Tired of the poop
November 13, 2010 8:57 AM   Subscribe

How do I re-housetrain my 1-year old puppy?

I adopted Nick, a schnauzer-mix, from the SPCA in January. He was about 14 weeks old at that point. He was housebroken and crate trained within about 6 weeks - he never has had an accident in his crate, and only had a few mistakes in the house (all of which were caught in the act and corrected). I have 2 other older dogs who are completely housebroken.

In July, I left for 2 months to work on the Gulf oil spill, and sent Nick to stay with my mom since my husband works very long days. Mom is very dog-savvy and only works part-time, so it made sense to let him hang out there with her and her dog and get more attention. The first week mom had him, he started pooping in her house. She started watching him more carefully and corrected the issue in about another week.

Fast forward to September when I get back. I bring Nick home, we resume our usual routine, and he's completely acting like he's not housebroken. Pooping, and now peeing, all over the house. So, I go back to basics. I resume praising when he does his business outside, and keep him confined in the room with me at all times. If I can't watch him, he goes in his crate. We've been working on this for about 2 months. He has yet to go to the bathroom in my presence, ever. After a few weeks of constant supervision, I will try to let him out in the house for a few minutes at a time and it never fails, he will sneak off and poop/pee somewhere in the house. It's driving me nuts.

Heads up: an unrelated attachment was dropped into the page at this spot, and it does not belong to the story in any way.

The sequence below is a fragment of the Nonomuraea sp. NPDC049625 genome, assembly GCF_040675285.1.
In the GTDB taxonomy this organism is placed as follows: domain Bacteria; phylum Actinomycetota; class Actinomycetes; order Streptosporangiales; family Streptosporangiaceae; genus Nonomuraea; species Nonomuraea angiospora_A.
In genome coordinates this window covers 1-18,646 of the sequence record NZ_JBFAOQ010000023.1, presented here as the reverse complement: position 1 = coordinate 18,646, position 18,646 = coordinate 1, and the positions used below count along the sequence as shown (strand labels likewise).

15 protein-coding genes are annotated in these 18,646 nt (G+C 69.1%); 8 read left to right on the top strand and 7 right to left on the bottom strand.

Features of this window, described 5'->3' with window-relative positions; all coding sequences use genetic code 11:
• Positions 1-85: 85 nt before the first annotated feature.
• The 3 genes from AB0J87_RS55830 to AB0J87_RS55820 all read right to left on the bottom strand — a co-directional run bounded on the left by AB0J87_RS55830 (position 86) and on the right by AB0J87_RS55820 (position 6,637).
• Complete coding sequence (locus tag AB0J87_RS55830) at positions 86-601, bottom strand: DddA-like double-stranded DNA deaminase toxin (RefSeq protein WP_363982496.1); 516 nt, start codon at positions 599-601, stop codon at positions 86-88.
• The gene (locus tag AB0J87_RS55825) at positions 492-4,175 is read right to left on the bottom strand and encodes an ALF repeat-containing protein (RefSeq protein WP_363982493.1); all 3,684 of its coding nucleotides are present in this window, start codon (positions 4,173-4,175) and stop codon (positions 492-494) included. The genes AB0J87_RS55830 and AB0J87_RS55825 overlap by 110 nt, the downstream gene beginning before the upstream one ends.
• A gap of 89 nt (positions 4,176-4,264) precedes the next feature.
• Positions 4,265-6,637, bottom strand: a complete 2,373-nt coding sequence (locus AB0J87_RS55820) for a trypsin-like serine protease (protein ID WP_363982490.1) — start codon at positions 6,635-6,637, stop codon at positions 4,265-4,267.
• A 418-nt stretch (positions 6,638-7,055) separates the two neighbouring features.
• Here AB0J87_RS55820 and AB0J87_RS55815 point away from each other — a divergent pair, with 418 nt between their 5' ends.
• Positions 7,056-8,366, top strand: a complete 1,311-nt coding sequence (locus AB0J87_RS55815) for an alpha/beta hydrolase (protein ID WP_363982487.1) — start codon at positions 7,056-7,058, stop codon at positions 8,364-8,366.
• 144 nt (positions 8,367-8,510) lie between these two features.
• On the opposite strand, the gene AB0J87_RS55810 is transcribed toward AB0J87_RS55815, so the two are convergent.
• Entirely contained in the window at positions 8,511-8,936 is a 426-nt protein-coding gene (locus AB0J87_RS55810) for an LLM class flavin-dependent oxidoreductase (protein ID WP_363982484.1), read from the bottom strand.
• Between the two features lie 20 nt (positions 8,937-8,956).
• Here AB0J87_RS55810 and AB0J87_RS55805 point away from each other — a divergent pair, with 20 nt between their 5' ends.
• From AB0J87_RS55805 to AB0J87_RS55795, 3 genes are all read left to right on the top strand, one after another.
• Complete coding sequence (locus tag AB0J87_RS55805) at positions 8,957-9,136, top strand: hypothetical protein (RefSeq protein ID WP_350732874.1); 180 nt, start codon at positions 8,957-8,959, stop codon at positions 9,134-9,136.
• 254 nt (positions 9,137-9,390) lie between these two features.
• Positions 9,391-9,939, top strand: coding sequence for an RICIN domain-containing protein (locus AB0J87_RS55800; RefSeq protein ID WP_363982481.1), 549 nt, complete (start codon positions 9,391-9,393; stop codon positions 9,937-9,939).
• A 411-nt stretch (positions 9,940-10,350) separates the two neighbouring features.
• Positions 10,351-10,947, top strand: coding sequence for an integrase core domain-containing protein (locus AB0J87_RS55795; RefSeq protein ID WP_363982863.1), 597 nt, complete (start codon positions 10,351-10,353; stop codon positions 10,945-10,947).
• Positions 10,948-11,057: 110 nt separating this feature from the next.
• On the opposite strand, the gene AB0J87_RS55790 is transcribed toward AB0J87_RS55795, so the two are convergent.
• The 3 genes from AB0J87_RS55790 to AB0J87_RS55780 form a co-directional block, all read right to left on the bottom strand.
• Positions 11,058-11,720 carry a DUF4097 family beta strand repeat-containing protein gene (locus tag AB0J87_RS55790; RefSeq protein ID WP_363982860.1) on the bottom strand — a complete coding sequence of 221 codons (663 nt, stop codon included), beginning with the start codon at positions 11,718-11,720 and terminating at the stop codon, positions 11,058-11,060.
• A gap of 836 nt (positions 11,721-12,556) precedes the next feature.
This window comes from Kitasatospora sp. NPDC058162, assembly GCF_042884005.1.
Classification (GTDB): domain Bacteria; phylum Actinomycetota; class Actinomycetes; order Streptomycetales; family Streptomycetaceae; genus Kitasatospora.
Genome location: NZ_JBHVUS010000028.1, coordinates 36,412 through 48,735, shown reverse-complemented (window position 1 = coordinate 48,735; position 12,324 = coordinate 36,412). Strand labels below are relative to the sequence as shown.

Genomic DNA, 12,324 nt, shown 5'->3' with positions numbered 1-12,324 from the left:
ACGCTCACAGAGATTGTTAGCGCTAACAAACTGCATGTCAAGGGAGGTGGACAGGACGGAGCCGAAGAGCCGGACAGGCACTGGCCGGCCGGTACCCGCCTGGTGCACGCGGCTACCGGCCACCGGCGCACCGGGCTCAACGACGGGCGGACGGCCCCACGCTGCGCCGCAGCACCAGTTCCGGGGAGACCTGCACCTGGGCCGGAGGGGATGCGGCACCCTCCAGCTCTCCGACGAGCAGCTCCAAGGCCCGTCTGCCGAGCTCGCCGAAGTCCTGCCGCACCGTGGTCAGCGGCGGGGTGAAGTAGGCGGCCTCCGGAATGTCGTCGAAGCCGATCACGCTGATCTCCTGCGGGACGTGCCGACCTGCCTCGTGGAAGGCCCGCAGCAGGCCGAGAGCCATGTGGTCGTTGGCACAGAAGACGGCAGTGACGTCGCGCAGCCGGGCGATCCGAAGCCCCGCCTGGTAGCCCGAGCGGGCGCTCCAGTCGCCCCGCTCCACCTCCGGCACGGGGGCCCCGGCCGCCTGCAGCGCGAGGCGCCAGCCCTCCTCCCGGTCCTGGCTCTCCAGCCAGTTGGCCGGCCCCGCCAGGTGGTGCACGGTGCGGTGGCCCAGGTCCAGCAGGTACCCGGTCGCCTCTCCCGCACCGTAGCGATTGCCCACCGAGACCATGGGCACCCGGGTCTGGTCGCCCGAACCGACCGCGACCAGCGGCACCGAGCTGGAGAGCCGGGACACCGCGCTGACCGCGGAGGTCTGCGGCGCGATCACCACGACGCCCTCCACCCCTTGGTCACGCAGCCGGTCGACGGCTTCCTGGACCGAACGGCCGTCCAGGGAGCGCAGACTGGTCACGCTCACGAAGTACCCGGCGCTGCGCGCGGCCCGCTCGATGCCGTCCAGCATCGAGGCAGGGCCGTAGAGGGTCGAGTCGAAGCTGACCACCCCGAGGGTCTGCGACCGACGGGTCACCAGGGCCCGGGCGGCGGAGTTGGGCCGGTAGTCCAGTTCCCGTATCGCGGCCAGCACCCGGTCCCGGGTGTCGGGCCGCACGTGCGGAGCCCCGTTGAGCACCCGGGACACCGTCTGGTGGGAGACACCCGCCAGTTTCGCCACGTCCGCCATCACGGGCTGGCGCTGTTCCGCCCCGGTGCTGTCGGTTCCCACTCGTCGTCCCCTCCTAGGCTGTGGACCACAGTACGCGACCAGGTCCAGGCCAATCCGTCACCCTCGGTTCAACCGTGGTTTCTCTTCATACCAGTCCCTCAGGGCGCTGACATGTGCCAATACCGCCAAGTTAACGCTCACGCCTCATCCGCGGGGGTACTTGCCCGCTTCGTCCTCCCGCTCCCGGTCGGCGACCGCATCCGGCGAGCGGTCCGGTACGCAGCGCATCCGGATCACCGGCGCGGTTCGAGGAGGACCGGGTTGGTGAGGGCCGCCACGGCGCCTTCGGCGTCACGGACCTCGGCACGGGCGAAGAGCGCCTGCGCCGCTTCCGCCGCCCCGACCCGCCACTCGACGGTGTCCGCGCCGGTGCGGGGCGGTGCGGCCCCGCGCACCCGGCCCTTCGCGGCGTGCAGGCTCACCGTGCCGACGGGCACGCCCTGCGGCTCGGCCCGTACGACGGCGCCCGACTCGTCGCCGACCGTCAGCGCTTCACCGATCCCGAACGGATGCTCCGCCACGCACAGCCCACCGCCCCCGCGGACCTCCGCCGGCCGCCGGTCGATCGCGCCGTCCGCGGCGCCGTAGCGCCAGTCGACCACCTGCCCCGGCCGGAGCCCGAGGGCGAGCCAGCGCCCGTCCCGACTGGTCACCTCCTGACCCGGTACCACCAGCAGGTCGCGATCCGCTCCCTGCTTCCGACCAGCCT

I have used an enzymatic cleaner on the carpets and floors where he's had accidents. I've tried tethering him to me so that I can walk around the house and still watch him, but that often ends in disaster, as my other two dogs try to interact with him and I end up with a tangled mass of dog legs and leash.

I have housetrained countless dogs, but never had this problem before. Is there something I can do that I'm not thinking of? All the standard housetraining tricks just aren't cutting it.
posted by tryniti to Pets & Animals (6 answers total)
this problem overall is probably bigger than i can handle, but since you say he always goes as soon as you let him out ("After a few weeks of constant supervision, I will try to let him out in the house for a few minutes at a time and it never fails, he will sneak off and poop/pee somewhere in the house. It's driving me nuts."), why not always take him out to pee before lettinghim go free in the house? if he doesn't 'go' outside, then he doesn't get to be free in the house..take him outside every half hour till he does 'go'. so he associates doing his business first with being let free in thehouse....?